Mutton SnapperLutjanus analis
This snapper has an almond-shaped body and pointed fins, including a crescent tail fin. They are olive on top, with red tint on their sides and underside, as well as distinct markings like the spot on the upper side and blue lines on their cheeks. At rest they display paler bars across their backs which become solid color when they are swimming. They are solitary off-shore dwellers who prefer rocky ruble and reefs, yet the juveniles find in-shore grass beds to hide in.
English common names include mutton snapper, mutton fish, king snapper, virgin snapper, and snapper. Other common names include ariocó, caranho, caranho-vermelho, cioba, sioba, and vermelho-de-fundo (Portuguese); carde clair, oreille noire, sorbe, and vivaneau sorbe (French); lucjan muton (Polish), pargo, pargo cebado, pargo cebal, pargo colorado, pargo criollo, pargo mulato, and sama (Spanish); schnapper (German).
Importance to HumansThe mutton snapper is a popular game and an exceptionally good quality food fish. The flesh is marketed fresh as well as frozen and often labeled as "red snapper". These fish battle hard and can be a very challenging game fish. At one time, they comprised the majority of the commercial snapper catch. However, recently their populations have decreased resulting in a decline in commercial fisheries. Main methods of capture include boat seines, gill nets, and bottom longlines, handlines, traps, and spearfishing. This snapper has not been linked to ciguatera poisoning.
The IUCN is a global union of states, governmental agencies, and non-governmental organizations in a partnership that assesses the conservation status of species.
Geographical DistributionThe mutton snapper is found in the western Atlantic Ocean from Massachusetts to Brazil, but is most common in the tropical waters of Florida, the Bahamas, and the Caribbean Sea. It is also found in the Gulf of Mexico.
Large adults are found in or near offshore reef and rock rubble habitats, while the juveniles live in inshore areas. The juveniles are abundant in shallow waters such as tidal mangrove creeks, canals, and shallow protected bays, utilizing turtle grass as bottom cover. Solitary adults can be found among rocks and reefs, while juveniles occur over sandy or sea grass bottoms. Once an adult mutton snapper becomes established in an area, they tend to remain there. Small aggregations of mutton snapper may form during the day, disbanding at night. These fish may be found at depths ranging from 80 - 310 feet (25-95 m).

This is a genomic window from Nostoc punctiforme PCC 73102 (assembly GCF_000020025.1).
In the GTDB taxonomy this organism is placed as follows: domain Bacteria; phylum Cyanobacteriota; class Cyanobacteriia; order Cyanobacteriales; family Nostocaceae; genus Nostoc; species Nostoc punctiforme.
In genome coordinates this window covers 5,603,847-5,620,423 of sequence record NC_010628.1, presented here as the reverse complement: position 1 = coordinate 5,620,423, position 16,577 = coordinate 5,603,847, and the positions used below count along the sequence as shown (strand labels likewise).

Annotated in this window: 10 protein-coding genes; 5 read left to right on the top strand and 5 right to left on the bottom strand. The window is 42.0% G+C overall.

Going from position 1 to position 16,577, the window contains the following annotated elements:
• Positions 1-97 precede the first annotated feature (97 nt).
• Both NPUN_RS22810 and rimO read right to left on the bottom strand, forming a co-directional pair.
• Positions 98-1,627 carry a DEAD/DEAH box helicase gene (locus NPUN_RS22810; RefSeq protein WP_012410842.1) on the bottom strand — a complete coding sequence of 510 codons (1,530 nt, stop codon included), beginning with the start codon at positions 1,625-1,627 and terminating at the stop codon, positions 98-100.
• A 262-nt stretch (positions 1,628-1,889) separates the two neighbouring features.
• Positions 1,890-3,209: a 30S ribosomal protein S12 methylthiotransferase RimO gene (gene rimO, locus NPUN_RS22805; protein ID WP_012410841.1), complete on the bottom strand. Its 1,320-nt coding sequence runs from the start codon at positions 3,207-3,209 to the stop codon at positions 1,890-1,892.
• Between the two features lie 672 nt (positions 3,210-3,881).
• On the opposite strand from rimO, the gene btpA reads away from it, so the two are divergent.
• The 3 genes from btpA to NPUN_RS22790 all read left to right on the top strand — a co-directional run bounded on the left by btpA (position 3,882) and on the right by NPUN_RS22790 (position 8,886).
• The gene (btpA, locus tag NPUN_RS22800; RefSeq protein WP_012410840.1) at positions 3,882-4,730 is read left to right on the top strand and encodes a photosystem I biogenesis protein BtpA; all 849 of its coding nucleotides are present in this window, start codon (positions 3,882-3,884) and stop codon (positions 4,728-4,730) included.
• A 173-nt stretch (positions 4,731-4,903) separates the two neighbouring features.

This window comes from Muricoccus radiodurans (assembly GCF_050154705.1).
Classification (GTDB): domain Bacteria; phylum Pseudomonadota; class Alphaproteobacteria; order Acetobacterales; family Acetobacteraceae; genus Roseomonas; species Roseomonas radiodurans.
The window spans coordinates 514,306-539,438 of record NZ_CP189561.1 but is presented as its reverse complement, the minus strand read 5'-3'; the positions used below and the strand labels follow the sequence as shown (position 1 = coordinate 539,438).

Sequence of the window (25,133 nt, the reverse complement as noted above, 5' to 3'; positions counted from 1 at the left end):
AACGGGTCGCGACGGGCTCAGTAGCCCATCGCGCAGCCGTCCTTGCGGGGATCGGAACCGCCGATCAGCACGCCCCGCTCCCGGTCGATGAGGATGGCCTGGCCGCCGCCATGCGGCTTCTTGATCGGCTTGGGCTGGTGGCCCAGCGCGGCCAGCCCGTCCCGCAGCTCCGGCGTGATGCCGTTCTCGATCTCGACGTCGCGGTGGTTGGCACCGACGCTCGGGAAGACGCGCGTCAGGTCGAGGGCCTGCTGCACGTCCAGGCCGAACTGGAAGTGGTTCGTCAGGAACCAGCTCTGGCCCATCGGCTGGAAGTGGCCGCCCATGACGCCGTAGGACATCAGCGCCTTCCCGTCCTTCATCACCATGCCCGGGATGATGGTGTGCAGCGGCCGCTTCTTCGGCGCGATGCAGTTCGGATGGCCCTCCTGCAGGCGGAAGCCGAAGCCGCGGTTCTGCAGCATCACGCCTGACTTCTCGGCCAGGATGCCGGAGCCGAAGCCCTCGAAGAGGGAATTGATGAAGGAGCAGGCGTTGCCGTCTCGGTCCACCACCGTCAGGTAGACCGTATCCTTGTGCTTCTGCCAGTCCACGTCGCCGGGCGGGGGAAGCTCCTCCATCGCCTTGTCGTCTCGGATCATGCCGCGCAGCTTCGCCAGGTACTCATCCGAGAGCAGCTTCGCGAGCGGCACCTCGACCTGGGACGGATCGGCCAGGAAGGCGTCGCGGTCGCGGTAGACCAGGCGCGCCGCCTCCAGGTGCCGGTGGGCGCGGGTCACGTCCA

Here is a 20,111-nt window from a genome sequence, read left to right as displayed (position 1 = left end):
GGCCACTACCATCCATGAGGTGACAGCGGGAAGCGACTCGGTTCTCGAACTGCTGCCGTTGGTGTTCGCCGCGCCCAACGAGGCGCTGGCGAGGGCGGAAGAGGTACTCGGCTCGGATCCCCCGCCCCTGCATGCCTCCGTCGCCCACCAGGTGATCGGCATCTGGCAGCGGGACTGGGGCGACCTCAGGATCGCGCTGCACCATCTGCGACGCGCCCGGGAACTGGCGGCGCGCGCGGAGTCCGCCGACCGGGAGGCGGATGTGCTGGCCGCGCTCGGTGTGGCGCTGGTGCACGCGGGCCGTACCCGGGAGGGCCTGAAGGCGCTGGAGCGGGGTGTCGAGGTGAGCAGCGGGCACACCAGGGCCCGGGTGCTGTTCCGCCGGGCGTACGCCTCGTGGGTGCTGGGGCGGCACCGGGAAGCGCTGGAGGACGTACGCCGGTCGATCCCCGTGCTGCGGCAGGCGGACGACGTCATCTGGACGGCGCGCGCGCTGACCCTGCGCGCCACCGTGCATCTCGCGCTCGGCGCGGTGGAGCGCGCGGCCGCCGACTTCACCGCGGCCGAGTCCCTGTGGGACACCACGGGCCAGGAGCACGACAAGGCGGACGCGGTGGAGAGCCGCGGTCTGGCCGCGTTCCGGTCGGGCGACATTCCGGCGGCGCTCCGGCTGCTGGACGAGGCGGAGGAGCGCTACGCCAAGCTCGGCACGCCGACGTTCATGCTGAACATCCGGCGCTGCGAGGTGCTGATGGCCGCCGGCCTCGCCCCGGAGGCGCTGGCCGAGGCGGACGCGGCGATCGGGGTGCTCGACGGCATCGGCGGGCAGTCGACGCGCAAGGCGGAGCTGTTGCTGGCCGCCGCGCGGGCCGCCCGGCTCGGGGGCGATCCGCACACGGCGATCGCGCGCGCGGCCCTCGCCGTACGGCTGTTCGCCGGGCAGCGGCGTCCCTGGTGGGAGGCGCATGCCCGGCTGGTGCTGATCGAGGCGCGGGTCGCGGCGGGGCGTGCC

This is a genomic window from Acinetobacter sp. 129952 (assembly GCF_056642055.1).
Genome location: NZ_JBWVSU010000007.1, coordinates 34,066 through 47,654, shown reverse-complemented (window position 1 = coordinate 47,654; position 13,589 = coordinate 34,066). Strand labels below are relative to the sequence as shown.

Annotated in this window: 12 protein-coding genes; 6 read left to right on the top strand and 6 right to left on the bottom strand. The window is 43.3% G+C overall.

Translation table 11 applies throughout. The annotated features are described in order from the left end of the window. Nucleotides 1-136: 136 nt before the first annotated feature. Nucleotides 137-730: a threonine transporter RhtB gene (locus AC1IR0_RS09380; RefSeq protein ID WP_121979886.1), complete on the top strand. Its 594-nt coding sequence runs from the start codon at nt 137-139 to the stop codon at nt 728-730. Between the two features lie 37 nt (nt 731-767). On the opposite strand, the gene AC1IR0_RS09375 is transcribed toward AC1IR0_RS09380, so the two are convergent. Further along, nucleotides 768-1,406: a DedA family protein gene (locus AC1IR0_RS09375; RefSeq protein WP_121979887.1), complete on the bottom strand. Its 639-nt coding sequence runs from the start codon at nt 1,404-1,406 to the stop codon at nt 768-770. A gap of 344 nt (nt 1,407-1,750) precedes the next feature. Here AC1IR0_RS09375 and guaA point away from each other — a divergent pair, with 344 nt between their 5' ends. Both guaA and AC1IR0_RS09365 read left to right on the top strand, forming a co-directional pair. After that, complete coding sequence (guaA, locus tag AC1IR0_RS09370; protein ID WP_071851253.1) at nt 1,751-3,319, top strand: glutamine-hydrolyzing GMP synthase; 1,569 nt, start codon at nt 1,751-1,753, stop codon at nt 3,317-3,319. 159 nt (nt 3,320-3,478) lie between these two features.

This snapper is a relatively deep-bodied fish, with an almost lunate-shaped tail. It has a moderately bi-lobed dorsal fin, and a sharply pointed anal fin. The pectoral fin of this snapper is long, reaching just past the anal origin.
Mutton snappers are very colorful, with olive green on their backs and upper sides and a red tinge on the lower sides and undersides. There is a distinct black spot on the upper back and blue stripes on the cheek region below the eye. There are two color phases, barred which is seen when the fish is resting and plain color seen when the fish is swimming. The anal fin is pointed and there is a small black spot below the dorsal fin. They are sometimes confused with the lane snapper (L. synagris), but the lane snapper has yellow pelvic fins and a round anal fin while all of the mutton snapper's fins are red and the anal fin is pointed. The caudal fin margin is black.
The relatively small teeth of the mutton snapper are similar in both jaws. On the upper jaw there is a v-shaped vomerine tooth patch which has small sharp teeth used to hold prey.
Size, Age, and Growth
The mutton snapper has an average length of 20 inches (50 cm), with a maximum length of 34.8 inches (88.5 cm) total length. They are sexually mature at about 16 inches (40 cm) in length. They can weigh up to 10 or 15 pounds (4.5-6.8 kg). The maximum age of this snapper is up to 40 years. The average lengths of fish from one scientific study showed that the mutton snapper ranges from 6.3 inches (16.1 cm) at one year of age to 30.6 inches (77.8 cm) at 14 years of age.
The feeding habits of the mutton snapper change during their life history. Larval snappers feed on plankton near the surface of the water. As they settle out into the shallow grass beds, they begin to feed on larger plankton and small invertebrates. The diet then switches to shrimp, snails, crabs, and small fish such including mullet and small grunts.
The primary feed behavior of this species is "picking" at food items during the entire day. Midwater strikes occurred during the morning and evening hours. Body coloration is dependent upon feeding mode, with dark barred color patterns associated with feeding along the bottom substrate while there was no change in coloration during midwater feeding.
This snapper spawns throughout its range, though primarily in the northeastern Caribbean. They form large, transient aggregations while spawning. Spawning occurs during the month of February in the Caribbean region while in other areas spawning occurs during summer. Mutton snapper exhibit high site-fidelity, spawning at the same site and the same lunar calendar days, year after year. All snappers are oviparous; they release pelagic eggs that move freely with the water currents. The number of eggs is dependent upon the size of the female. After spawning, the adult fish move offshore to deeper waters.
Natural predators of mutton snapper include large predatory fishes, including other snappers and sharks.
Lutjanus analis was first described by Georges Cuvier in 1828 from a Hispanolan specimen. Synonyms include Mesoprion sobra Cuvier, 1828, Mesoprion isodon Valenciennes, 1829, and Mesoprion rosaceus Poey, 1870.
Prepared by: Rebecca Murray and Cathleen Bester